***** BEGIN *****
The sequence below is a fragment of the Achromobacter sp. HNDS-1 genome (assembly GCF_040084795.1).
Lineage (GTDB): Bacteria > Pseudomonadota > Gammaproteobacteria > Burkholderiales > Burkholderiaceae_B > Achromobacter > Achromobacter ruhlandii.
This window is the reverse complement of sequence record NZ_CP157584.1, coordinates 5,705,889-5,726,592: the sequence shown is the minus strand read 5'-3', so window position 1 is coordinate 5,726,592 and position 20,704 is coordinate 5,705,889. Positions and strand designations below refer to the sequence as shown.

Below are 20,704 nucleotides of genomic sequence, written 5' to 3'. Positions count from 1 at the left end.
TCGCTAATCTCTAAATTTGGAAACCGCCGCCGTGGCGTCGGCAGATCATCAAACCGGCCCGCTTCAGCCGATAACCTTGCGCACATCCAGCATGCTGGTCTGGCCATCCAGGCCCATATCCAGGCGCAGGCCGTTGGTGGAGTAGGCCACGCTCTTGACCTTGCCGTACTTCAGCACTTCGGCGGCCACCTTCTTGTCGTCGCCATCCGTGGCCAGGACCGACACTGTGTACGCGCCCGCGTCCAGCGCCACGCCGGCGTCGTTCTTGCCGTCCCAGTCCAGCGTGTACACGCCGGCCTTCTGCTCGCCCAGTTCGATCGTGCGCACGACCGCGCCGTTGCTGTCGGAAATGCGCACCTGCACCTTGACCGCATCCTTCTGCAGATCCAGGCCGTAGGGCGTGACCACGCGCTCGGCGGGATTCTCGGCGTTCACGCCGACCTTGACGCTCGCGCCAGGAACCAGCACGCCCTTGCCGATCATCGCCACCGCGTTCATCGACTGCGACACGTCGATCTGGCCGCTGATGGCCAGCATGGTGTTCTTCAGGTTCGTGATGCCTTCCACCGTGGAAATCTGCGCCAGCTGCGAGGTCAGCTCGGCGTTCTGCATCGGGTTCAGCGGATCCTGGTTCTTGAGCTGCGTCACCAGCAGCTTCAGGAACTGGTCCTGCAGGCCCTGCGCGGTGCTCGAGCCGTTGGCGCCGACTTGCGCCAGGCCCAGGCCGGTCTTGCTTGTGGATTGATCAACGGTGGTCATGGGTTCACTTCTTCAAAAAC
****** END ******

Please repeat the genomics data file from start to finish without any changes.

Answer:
The sequence below is a fragment of the Achromobacter sp. HNDS-1 genome (assembly GCF_040084795.1).
Lineage (GTDB): Bacteria > Pseudomonadota > Gammaproteobacteria > Burkholderiales > Burkholderiaceae_B > Achromobacter > Achromobacter ruhlandii.
This window is the reverse complement of sequence record NZ_CP157584.1, coordinates 5,705,889-5,726,592: the sequence shown is the minus strand read 5'-3', so window position 1 is coordinate 5,726,592 and position 20,704 is coordinate 5,705,889. Positions and strand designations below refer to the sequence as shown.

Below are 20,704 nucleotides of genomic sequence, written 5' to 3'. Positions count from 1 at the left end.
TCGCTAATCTCTAAATTTGGAAACCGCCGCCGTGGCGTCGGCAGATCATCAAACCGGCCCGCTTCAGCCGATAACCTTGCGCACATCCAGCATGCTGGTCTGGCCATCCAGGCCCATATCCAGGCGCAGGCCGTTGGTGGAGTAGGCCACGCTCTTGACCTTGCCGTACTTCAGCACTTCGGCGGCCACCTTCTTGTCGTCGCCATCCGTGGCCAGGACCGACACTGTGTACGCGCCCGCGTCCAGCGCCACGCCGGCGTCGTTCTTGCCGTCCCAGTCCAGCGTGTACACGCCGGCCTTCTGCTCGCCCAGTTCGATCGTGCGCACGACCGCGCCGTTGCTGTCGGAAATGCGCACCTGCACCTTGACCGCATCCTTCTGCAGATCCAGGCCGTAGGGCGTGACCACGCGCTCGGCGGGATTCTCGGCGTTCACGCCGACCTTGACGCTCGCGCCAGGAACCAGCACGCCCTTGCCGATCATCGCCACCGCGTTCATCGACTGCGACACGTCGATCTGGCCGCTGATGGCCAGCATGGTGTTCTTCAGGTTCGTGATGCCTTCCACCGTGGAAATCTGCGCCAGCTGCGAGGTCAGCTCGGCGTTCTGCATCGGGTTCAGCGGATCCTGGTTCTTGAGCTGCGTCACCAGCAGCTTCAGGAACTGGTCCTGCAGGCCCTGCGCGGTGCTCGAGCCGTTGGCGCCGACTTGCGCCAGGCCCAGGCCGGTCTTGCTTGTGGATTGATCAACGGTGGTCATGGGTTCACTTCTTCAAAAAC